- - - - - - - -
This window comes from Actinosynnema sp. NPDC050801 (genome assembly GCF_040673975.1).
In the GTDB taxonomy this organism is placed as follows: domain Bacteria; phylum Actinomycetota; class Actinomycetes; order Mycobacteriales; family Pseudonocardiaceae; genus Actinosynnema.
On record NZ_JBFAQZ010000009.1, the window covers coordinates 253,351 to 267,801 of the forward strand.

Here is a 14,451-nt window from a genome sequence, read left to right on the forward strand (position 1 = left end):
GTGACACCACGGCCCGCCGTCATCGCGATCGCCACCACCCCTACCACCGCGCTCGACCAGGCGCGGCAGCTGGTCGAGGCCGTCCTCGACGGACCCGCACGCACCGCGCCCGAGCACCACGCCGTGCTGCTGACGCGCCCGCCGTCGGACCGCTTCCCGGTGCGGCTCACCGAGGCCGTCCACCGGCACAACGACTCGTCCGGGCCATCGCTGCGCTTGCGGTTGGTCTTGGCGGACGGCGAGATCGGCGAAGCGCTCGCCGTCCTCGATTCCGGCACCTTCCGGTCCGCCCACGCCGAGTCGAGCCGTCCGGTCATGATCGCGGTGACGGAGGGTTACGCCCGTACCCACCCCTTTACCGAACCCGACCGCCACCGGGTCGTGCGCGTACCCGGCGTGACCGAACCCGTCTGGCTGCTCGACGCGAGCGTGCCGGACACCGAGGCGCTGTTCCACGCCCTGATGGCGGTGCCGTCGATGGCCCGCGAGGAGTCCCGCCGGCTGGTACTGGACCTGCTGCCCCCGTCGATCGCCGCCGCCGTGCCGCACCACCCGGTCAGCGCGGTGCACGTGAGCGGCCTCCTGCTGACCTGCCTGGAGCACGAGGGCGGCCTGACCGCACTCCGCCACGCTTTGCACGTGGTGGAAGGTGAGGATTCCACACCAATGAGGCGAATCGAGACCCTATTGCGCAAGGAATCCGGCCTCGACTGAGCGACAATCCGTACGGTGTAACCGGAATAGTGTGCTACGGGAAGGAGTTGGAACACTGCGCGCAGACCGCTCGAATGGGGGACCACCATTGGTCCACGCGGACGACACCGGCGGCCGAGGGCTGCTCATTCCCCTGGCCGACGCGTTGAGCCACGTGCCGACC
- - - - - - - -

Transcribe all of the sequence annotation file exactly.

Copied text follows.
This window comes from Actinosynnema sp. NPDC050801 (genome assembly GCF_040673975.1).
In the GTDB taxonomy this organism is placed as follows: domain Bacteria; phylum Actinomycetota; class Actinomycetes; order Mycobacteriales; family Pseudonocardiaceae; genus Actinosynnema.
On record NZ_JBFAQZ010000009.1, the window covers coordinates 253,351 to 267,801 of the forward strand.

Here is a 14,451-nt window from a genome sequence, read left to right on the forward strand (position 1 = left end):
GTGACACCACGGCCCGCCGTCATCGCGATCGCCACCACCCCTACCACCGCGCTCGACCAGGCGCGGCAGCTGGTCGAGGCCGTCCTCGACGGACCCGCACGCACCGCGCCCGAGCACCACGCCGTGCTGCTGACGCGCCCGCCGTCGGACCGCTTCCCGGTGCGGCTCACCGAGGCCGTCCACCGGCACAACGACTCGTCCGGGCCATCGCTGCGCTTGCGGTTGGTCTTGGCGGACGGCGAGATCGGCGAAGCGCTCGCCGTCCTCGATTCCGGCACCTTCCGGTCCGCCCACGCCGAGTCGAGCCGTCCGGTCATGATCGCGGTGACGGAGGGTTACGCCCGTACCCACCCCTTTACCGAACCCGACCGCCACCGGGTCGTGCGCGTACCCGGCGTGACCGAACCCGTCTGGCTGCTCGACGCGAGCGTGCCGGACACCGAGGCGCTGTTCCACGCCCTGATGGCGGTGCCGTCGATGGCCCGCGAGGAGTCCCGCCGGCTGGTACTGGACCTGCTGCCCCCGTCGATCGCCGCCGCCGTGCCGCACCACCCGGTCAGCGCGGTGCACGTGAGCGGCCTCCTGCTGACCTGCCTGGAGCACGAGGGCGGCCTGACCGCACTCCGCCACGCTTTGCACGTGGTGGAAGGTGAGGATTCCACACCAATGAGGCGAATCGAGACCCTATTGCGCAAGGAATCCGGCCTCGACTGAGCGACAATCCGTACGGTGTAACCGGAATAGTGTGCTACGGGAAGGAGTTGGAACACTGCGCGCAGACCGCTCGAATGGGGGACCACCATTGGTCCACGCGGACGACACCGGCGGCCGAGGGCTGCTCATTCCCCTGGCCGACGCGTTGAGCCACGTGCCGACC